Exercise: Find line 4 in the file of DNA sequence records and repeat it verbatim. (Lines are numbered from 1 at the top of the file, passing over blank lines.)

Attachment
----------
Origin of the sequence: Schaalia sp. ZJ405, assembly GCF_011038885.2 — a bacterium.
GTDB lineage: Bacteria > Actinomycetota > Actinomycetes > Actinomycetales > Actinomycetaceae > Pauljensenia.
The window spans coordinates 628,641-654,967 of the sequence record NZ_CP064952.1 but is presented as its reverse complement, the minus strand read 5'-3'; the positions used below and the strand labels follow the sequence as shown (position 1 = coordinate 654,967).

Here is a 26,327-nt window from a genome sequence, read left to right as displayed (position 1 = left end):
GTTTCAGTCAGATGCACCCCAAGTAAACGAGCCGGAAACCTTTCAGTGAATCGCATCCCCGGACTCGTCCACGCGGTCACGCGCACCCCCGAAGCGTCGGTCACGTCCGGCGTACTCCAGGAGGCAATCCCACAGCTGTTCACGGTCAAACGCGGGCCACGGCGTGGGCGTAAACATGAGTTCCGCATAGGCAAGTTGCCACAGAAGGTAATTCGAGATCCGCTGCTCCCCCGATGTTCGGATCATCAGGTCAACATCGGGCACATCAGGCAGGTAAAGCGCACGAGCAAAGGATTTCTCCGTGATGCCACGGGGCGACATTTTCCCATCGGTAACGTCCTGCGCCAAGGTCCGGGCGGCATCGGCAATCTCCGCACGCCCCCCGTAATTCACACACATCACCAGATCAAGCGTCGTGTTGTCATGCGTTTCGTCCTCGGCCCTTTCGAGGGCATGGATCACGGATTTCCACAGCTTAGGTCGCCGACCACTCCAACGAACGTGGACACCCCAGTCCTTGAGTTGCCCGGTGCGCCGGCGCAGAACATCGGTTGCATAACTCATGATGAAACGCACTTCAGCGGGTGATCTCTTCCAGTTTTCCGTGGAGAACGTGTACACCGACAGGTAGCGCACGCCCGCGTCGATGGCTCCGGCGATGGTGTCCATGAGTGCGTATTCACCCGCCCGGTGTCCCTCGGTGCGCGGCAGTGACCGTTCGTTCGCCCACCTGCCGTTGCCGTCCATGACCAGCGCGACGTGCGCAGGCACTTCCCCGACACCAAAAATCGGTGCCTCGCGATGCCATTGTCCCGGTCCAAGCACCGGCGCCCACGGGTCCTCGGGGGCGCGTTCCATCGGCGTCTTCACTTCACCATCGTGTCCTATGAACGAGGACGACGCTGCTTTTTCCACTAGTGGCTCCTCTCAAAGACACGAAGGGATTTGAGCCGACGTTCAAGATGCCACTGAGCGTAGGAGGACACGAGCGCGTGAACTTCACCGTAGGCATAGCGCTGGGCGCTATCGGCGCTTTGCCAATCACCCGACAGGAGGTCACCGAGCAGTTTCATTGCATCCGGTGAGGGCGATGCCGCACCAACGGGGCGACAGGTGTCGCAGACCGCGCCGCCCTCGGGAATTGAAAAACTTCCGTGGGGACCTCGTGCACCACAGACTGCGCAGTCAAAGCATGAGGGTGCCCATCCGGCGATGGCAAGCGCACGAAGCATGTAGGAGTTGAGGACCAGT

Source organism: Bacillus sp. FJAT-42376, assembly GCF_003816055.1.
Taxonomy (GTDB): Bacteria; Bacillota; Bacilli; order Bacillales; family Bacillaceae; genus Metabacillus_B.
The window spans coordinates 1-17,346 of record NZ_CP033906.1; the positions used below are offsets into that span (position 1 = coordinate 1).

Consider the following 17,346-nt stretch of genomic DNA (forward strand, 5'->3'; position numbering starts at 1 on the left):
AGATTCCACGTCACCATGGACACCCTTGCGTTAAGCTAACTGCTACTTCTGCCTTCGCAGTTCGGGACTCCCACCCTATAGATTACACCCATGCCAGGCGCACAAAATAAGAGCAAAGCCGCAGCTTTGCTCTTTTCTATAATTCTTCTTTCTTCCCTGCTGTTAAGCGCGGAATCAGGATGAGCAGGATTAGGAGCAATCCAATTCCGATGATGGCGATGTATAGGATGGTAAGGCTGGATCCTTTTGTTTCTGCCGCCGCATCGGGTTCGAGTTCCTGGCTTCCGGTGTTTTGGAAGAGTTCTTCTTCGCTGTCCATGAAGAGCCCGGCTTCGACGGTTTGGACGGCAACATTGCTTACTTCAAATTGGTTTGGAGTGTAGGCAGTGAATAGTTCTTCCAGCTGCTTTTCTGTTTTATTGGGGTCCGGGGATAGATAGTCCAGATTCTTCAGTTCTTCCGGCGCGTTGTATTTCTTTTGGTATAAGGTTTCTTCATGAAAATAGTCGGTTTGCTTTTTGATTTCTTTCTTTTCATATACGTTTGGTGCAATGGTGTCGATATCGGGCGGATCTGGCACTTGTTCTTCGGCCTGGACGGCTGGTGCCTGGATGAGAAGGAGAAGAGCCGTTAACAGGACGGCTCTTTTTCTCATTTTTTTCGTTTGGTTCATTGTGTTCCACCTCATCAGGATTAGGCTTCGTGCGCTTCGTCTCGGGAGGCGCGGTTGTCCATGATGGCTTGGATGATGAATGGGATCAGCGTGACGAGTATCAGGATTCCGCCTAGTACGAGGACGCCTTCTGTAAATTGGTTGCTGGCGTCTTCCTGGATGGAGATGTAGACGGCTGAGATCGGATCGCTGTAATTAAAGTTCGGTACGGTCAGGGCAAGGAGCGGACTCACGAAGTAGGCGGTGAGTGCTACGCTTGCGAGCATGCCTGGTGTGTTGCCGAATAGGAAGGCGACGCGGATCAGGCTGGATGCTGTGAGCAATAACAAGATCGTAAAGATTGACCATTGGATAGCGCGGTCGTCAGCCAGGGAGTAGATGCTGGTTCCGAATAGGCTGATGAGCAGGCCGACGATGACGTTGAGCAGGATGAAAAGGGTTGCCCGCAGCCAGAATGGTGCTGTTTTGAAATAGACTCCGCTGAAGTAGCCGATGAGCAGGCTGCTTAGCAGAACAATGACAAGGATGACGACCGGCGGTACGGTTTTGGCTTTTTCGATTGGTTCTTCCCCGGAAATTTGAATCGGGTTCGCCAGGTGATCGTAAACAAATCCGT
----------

Here is a 26,327-nt window from a genome sequence, read left to right as displayed (position 1 = left end):